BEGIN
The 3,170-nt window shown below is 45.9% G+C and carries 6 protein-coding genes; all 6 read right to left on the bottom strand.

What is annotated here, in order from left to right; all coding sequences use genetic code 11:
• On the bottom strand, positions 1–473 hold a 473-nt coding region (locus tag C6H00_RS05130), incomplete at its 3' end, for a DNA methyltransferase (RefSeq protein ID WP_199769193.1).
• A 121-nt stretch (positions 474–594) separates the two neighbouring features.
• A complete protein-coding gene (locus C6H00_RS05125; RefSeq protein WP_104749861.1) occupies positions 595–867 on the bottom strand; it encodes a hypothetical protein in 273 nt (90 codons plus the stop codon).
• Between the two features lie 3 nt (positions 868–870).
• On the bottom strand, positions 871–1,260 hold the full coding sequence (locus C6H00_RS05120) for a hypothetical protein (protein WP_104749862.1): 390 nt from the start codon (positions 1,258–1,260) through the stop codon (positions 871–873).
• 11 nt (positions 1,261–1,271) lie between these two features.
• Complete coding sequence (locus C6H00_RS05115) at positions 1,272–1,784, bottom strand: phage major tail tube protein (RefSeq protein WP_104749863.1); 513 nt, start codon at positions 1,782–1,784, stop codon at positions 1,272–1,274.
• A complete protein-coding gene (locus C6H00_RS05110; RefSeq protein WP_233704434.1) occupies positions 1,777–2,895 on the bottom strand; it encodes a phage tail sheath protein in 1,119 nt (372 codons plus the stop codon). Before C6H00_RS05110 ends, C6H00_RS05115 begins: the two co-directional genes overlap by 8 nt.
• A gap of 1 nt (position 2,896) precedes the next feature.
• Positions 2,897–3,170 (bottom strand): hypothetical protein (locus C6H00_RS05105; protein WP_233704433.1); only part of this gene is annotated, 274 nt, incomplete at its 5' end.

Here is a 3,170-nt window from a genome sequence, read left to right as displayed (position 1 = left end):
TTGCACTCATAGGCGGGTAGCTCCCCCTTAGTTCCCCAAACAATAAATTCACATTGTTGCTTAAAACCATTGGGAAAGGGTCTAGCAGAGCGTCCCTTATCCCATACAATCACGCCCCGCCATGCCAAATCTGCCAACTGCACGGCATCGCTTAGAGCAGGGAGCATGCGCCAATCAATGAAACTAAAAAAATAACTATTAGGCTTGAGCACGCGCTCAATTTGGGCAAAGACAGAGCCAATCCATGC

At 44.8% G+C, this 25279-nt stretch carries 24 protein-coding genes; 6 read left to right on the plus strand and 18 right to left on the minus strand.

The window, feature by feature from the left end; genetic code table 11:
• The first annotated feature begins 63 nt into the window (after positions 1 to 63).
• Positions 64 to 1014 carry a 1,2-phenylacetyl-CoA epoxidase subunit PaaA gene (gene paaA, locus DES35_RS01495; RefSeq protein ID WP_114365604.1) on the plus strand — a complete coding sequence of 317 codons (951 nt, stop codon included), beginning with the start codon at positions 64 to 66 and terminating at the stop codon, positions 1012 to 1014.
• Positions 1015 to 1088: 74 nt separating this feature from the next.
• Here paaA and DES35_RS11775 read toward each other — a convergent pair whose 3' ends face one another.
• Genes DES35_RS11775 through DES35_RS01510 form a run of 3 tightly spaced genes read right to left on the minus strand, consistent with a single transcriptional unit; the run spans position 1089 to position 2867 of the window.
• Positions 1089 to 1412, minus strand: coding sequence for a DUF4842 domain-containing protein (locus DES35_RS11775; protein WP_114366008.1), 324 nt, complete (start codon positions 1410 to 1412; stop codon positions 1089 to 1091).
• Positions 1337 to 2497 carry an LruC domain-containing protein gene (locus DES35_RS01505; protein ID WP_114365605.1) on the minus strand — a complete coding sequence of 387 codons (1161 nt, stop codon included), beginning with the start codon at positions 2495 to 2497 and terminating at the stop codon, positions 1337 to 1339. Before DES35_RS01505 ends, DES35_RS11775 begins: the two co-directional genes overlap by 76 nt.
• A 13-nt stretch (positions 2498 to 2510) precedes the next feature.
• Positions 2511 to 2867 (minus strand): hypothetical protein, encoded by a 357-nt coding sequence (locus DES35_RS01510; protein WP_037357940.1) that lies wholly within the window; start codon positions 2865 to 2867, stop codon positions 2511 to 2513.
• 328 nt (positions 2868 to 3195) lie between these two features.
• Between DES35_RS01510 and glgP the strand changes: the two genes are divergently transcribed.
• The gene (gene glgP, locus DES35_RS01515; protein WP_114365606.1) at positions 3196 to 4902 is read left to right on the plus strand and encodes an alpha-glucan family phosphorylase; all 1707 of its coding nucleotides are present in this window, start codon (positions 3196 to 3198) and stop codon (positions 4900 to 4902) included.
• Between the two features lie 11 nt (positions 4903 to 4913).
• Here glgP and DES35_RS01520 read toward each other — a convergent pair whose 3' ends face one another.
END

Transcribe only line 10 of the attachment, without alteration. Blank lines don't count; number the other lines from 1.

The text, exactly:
• A complete protein-coding gene (locus C6H00_RS05110; RefSeq protein WP_233704434.1) occupies positions 1,777–2,895 on the bottom strand; it encodes a phage tail sheath protein in 1,119 nt (372 codons plus the stop codon). Before C6H00_RS05110 ends, C6H00_RS05115 begins: the two co-directional genes overlap by 8 nt.